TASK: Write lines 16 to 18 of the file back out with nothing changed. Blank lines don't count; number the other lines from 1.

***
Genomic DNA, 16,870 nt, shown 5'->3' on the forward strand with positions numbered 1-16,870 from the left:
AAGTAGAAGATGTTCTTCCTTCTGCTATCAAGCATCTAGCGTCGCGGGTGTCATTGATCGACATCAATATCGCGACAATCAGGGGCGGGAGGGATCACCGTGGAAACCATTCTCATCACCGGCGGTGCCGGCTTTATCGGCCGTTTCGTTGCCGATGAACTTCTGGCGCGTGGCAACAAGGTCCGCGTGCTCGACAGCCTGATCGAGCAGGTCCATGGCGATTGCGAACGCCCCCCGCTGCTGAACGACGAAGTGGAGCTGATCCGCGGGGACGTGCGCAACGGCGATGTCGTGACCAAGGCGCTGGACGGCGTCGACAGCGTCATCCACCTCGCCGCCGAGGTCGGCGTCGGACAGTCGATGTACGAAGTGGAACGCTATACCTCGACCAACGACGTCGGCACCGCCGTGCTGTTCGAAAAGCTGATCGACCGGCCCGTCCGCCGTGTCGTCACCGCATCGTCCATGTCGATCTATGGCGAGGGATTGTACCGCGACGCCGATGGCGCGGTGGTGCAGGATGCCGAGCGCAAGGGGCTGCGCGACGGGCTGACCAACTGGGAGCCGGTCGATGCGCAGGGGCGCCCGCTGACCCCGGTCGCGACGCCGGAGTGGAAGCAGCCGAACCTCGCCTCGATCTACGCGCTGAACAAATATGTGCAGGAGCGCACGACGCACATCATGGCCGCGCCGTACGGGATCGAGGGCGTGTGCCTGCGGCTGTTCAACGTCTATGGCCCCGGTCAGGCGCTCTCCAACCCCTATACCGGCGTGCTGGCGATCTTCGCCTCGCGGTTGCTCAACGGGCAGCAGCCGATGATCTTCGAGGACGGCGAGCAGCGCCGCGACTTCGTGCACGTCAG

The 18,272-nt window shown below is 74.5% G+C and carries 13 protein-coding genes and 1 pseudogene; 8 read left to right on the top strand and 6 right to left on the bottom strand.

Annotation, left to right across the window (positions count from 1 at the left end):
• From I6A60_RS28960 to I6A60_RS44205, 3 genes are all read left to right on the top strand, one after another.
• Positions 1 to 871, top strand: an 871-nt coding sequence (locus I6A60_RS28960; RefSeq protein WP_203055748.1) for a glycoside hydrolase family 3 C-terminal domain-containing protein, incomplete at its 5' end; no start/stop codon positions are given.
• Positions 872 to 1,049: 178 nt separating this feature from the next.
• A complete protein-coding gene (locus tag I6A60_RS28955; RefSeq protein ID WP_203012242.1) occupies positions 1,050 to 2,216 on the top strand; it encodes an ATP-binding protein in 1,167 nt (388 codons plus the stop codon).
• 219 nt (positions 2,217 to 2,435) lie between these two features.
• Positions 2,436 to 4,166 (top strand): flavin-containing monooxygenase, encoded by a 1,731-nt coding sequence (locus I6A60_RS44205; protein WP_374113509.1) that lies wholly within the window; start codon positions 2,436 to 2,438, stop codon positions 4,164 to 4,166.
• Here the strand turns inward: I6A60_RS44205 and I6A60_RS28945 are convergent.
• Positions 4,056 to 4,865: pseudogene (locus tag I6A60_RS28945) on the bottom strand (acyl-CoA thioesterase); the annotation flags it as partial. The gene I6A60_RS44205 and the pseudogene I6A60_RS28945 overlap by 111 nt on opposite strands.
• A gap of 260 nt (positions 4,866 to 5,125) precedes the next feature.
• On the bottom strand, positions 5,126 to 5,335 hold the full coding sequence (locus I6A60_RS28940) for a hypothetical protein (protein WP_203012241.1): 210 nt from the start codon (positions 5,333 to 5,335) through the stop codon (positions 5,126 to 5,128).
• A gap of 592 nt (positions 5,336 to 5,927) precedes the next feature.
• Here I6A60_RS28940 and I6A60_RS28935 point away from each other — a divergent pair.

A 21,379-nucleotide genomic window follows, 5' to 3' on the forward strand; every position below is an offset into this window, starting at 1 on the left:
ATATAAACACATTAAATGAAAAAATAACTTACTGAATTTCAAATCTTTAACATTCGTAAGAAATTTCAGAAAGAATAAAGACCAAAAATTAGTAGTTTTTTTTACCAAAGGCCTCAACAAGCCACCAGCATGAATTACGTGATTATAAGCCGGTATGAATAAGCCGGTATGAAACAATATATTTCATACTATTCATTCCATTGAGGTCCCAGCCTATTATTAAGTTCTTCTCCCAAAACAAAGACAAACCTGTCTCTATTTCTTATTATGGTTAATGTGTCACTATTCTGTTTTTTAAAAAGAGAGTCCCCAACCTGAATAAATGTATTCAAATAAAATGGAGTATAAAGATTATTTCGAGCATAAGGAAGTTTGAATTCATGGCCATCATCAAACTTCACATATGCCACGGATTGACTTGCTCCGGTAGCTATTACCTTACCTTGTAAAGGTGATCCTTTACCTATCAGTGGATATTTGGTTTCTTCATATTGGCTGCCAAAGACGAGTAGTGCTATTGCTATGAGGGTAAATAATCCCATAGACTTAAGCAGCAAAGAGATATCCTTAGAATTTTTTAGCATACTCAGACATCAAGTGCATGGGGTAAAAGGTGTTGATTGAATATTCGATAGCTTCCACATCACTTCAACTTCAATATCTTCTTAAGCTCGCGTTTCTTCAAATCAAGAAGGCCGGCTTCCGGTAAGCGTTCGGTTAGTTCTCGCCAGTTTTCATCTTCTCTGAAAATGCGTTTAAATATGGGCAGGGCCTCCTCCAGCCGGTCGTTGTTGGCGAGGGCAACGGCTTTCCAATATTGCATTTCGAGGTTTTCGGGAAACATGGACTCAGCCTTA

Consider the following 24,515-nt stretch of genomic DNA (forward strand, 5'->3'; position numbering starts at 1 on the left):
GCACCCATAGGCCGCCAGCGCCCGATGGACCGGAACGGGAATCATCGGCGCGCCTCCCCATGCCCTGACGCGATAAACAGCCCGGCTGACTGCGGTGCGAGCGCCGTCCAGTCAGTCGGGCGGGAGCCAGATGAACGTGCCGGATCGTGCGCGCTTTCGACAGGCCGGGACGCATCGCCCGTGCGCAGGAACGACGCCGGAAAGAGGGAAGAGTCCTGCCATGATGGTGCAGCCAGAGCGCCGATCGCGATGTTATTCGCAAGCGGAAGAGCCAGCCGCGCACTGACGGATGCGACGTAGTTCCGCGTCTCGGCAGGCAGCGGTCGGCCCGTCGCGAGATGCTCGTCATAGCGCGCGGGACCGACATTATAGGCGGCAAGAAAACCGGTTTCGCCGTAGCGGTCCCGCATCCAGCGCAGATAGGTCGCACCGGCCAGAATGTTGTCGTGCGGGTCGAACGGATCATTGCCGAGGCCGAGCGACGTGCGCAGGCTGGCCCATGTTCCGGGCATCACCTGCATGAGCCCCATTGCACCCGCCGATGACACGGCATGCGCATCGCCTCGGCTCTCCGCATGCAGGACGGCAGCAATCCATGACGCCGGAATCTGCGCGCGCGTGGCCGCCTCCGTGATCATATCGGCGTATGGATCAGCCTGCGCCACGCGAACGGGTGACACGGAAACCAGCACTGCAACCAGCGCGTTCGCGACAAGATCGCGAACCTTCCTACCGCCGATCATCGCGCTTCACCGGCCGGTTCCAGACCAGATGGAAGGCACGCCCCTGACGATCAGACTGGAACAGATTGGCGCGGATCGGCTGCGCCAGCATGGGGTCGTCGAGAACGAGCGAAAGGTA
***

• Here I6A60_RS28940 and I6A60_RS28935 point away from each other — a divergent pair.

A 21,379-nucleotide genomic window follows, 5' to 3' on the forward strand; every position below is an offset into this window, starting at 1 on the left:
ATATAAACACATTAAATGAAAAAATAACTTACTGAATTTCAAATCTTTAACATTCGTAAGAAATTTCAGAAAGAATAAAGACCAAAAATTAGTAGTTTTTTTTACCAAAGGCCTCAACAAGCCACCAGCATGAATTACGTGATTATAAGCCGGTATGAATAAGCCGGTATGAAACAATATATTTCATACTATTCATTCCATTGAGGTCCCAGCCTATTATTAAGTTCTTCTCCCAAAACAAAGACAAACCTGTCTCTATTTCTTATTATGGTTAATGTGTCACTATTCTGTTTTTTAAAAAGAGAGTCCCCAACCTGAATAAATGTATTCAAATAAAATGGAGTATAAAGATTATTTCGAGCATAAGGAAGTTTGAATTCATGGCCATCATCAAACTTCACATATGCCACGGATTGACTTGCTCCGGTAGCTATTACCTTACCTTGTAAAGGTGATCCTTTACCTATCAGTGGATATTTGGTTTCTTCATATTGGCTGCCAAAGACGAGTAGTGCTATTGCTATGAGGGTAAATAATCCCATAGACTTAAGCAGCAAAGAGATATCCTTAGAATTTTTTAGCATACTCAGACATCAAGTGCATGGGGTAAAAGGTGTTGATTGAATATTCGATAGCTTCCACATCACTTCAACTTCAATATCTTCTTAAGCTCGCGTTTCTTCAAATCAAGAAGGCCGGCTTCCGGTAAGCGTTCGGTTAGTTCTCGCCAGTTTTCATCTTCTCTGAAAATGCGTTTAAATATGGGCAGGGCCTCCTCCAGCCGGTCGTTGTTGGCGAGGGCAACGGCTTTCCAATATTGCATTTCGAGGTTTTCGGGAAACATGGACTCAGCCTTA